Offensive of the summer – autumn 1944. – At the end of June, the summer campaign starts simultaneously in the northern and central sectors; in the southern sector there is a pause of about a month and only in August the operations begin with the lightning offensive in Romania, which opens with the encirclement of 12 German-Romanian divisions in the Kišinev region.
According to holidaysort.com, the autumn campaign takes place in the northern and southern sectors, leaving the center almost inactive: fierce struggle in East Prussia; conquest of the extreme northern edge of Finland; advanced in Hungary, in Austria, in Bulgaria, in Yugoslavia with the participation of revolutionary troops of these nations and of the Romanian troops passed to the Soviet camp.
In June, the center of gravity of the struggle shifts to the north: the troops of the first pre-Baltic front, under the orders of General Govorov, begin the offensive against the Finnish positions in the Karelian isthmus and on the Svir river, between Ladoga and Onega.
The breaking through of the three lines, which made up the “Mannerheim” defensive system, took place with overwhelming speed between 9 and 18 June: on 20 Viipuri was occupied; even the Svir line does not resist and the Soviets arrive at the Murmansk railway. The war with Finland can be considered over.
Major operations take place in the central and southern sectors. In the first, the final objective is to reject the German armies beyond the Soviet border and to bring the war to German territory: the main route, the capital Berlin; in the second, to force Romania, Hungary and Bulgaria to abandon the struggle, attacking and expelling the German occupation troops from those territories. The struggle in the north is taking place in two distinct sectors: in the Baltic countries and on Polish territory; to the south, in Romania, Hungary, Slovakia, Austria and Yugoslavia. In these latter theaters the Soviets will have the collaboration of the irregular and partisan troops of the invaded countries, against the German occupation troops.
Baltic countries. – The German armies deployed from the Gulf of Finland to Vitebsk and Mogilev were attacked at the end of June. On the 26th Vitebsk is stormed and the Soviet troops, quickly pursuing the retreating enemy, reach the Dvina. On the same day the offensive was launched in the Pskov and Polock sectors; the latter city falls on 5 July and on 10 the Soviets cross the Lithuanian border, on the 19 the Latvian: Narva, Dvinsk and Wilno are occupied; further south, conquer Grodno and Baranowicze. The entire front, from Peipus to Pińsk 700 kilometers long, is in motion; everywhere the Soviet collision broke the German defenses and proceeded rapidly: Kaunas fell on 1 August. Large pockets are formed in various sectors and entire large enemy units are captured in them. In Latvia, the Germans, however, manage to temporarily stop the enemy offensive. On 11 August, after a brief pause, the offensive resumed in the Pskov sector; target the Baltic coast, to split the German deployment in two and cut off communications with East Prussia at the northern section of it. The Soviet maneuver is completed and about twenty German divisions remain surrounded.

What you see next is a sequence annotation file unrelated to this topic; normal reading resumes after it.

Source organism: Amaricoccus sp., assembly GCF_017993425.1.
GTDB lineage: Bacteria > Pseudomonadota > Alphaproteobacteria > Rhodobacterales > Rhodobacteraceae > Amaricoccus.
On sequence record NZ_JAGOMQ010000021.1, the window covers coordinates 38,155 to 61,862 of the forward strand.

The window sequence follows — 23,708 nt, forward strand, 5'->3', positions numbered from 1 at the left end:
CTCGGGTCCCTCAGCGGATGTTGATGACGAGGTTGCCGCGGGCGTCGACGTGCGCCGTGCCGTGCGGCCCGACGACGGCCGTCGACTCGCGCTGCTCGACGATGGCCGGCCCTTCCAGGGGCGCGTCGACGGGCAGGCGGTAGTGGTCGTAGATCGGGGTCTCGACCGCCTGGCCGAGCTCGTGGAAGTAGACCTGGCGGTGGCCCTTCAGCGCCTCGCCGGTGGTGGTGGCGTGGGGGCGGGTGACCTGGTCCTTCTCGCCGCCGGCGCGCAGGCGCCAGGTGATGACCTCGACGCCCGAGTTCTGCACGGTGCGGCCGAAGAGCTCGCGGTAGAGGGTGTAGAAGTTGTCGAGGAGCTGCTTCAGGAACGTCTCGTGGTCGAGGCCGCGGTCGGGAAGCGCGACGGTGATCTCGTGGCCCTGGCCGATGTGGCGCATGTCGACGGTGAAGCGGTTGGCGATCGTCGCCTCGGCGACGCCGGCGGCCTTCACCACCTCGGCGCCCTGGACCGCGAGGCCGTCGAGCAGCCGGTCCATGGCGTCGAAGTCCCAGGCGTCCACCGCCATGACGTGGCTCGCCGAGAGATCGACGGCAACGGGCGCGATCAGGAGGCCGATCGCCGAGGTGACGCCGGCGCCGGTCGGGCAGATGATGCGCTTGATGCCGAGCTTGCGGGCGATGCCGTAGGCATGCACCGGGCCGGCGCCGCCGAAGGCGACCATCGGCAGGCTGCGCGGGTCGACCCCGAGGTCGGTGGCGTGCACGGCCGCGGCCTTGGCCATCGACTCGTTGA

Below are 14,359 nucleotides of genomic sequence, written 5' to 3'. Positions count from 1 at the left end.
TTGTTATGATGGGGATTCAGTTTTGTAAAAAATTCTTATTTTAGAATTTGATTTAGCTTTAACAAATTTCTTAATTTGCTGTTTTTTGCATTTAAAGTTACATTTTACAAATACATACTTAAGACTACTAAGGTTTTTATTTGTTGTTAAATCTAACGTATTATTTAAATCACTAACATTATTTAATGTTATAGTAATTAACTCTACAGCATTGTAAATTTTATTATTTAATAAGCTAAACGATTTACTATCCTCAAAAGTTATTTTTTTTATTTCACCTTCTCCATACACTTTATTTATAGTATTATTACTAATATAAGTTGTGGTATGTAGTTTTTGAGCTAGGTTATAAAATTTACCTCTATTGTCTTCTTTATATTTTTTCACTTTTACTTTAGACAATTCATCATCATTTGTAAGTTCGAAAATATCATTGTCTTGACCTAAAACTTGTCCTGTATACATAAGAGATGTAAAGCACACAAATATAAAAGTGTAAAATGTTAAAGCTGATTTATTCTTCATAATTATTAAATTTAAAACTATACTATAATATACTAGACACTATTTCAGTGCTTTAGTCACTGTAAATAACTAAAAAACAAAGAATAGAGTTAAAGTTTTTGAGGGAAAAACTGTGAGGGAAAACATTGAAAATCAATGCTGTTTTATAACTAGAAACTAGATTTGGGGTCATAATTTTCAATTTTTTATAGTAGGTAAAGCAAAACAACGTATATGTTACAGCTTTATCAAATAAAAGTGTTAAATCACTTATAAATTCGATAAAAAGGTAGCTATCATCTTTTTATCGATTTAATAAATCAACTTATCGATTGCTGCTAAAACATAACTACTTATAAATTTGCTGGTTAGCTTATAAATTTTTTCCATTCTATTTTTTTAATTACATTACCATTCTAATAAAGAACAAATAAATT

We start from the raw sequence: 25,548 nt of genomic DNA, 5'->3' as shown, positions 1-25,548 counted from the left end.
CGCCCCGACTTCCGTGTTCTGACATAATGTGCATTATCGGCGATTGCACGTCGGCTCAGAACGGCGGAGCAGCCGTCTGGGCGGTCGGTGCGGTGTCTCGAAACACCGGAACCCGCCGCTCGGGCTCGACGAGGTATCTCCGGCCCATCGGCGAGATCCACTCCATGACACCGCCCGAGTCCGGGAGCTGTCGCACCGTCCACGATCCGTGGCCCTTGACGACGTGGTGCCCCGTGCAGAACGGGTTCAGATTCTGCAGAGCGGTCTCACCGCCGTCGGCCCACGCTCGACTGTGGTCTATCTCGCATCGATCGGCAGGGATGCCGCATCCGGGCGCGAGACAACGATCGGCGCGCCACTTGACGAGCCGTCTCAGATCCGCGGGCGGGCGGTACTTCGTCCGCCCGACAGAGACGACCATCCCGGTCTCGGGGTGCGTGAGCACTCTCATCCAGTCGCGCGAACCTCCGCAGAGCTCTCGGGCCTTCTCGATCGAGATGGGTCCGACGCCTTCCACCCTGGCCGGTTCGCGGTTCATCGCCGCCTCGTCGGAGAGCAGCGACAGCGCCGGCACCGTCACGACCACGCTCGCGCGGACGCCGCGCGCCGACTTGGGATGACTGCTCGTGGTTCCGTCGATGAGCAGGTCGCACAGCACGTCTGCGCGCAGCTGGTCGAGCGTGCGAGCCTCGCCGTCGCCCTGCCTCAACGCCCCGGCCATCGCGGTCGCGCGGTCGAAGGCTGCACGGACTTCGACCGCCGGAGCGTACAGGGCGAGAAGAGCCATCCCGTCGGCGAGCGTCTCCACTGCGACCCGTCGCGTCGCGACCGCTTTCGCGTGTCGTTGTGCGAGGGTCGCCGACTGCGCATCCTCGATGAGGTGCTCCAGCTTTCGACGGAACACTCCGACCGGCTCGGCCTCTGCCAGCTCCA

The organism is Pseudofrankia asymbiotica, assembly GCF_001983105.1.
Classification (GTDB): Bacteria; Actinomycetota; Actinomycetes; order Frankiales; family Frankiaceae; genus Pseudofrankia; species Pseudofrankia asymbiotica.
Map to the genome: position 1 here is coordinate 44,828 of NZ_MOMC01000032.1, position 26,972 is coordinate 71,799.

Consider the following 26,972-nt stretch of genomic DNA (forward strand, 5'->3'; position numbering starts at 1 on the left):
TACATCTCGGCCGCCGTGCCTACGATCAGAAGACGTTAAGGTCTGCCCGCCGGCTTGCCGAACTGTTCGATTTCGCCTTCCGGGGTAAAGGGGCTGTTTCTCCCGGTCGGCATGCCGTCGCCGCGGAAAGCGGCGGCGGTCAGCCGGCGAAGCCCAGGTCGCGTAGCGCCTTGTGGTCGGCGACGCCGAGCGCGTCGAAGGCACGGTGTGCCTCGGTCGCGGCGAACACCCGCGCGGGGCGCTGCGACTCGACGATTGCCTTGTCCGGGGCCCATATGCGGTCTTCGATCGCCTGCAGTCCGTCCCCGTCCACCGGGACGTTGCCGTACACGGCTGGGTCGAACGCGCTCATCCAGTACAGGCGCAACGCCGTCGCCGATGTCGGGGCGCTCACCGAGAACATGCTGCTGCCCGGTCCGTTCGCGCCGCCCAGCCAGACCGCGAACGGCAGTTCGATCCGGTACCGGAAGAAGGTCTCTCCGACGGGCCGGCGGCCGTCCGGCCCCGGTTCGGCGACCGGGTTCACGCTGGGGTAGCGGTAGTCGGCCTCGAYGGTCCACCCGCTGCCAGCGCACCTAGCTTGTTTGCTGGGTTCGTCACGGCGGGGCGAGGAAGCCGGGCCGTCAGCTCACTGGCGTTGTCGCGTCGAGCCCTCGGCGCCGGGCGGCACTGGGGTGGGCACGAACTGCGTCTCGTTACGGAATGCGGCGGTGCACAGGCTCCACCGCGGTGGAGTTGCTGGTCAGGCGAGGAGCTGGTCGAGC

The offensive of September-October assumes a clearly concentric form. To the north, from Narva, the armies of General Govorov’s pre-Baltic front point on one side on Tallin, and on the 22nd this city is captured; two days later the ports of Baltiski and Haapsalu were occupied; on the other, the Soviets bet on Tartu which they occupy on the 22nd; they continue south-west along the coast, enter Latvia and head for Riga, the last Baltic port of the Germans. The Third Pre-Baltic Front from the East marches on the same objective (General Maslenikov). The two sides united, advance on a front of 280 km. of extension for 100 km. deep, southwest of Siauliai in Lithuania; the first, with Memel and Liepajā as objective; the second, the northern frontier of East Prussia. Troops of the 1st front land in the island of Saaremaa (Oesel) and drive out the German troops. With the arrival of the Soviets in Memel and Kretinga another large pocket is formed in Courland in which considerable German forces remain closed.
On 13 October Riga falls; two days earlier the Soviets had occupied Tilsit and Surbarcas on the Niemen, after having crossed the Germanic border. Memel will resist for a long time, until January 30, 1945. But the operations in this sector can now be considered concluded; the fight moves to East Prussia and continues throughout the winter.
Central sector. – Operations begin at the end of June in the opening between Dvina and upper Dnepr, guarding which are the ramparts of Vitebsk, Orša and Mogilev; which, when attacked, capitulate in the first week of battle. The armies of the I, II and III White Russia fronts proceed rapidly westward: from Orša to Wilno, which is occupied on 8 July; from Mogilev to Minsk (July 3), Lida and Grodno (July 16) and to Bobrujsk; from Rogačev and Gomel ′ respectively on Baranowicze (8 July), Bialystok (27 July), Pińsk (14 July) and finally on Brest-Litovsk (occupied on 28 July).
Further north the Soviet troops of the III Baltic Front, advancing from Vitebsk on Polock, cross the Latvian border and occupy Dvinsk and Reczene on 27 July. On July 31st the avant-gardes settle at the Vistula, from Warsaw to the San and form a bridgehead south-east of Sandomierz. In the southern sector, the offensive begins on the Korosten′-Žitomir-Proskurov front, by the armies of Marshal Žukov; target the Galician gate. Łuck, Dubno and Lviv are occupied in the last days of July; Lublin was already so since 23 July. Also in this sector the Soviets had settled on the Vistula and on the 26th they had conquered the stronghold of Dęblin; immediate target: Krakow.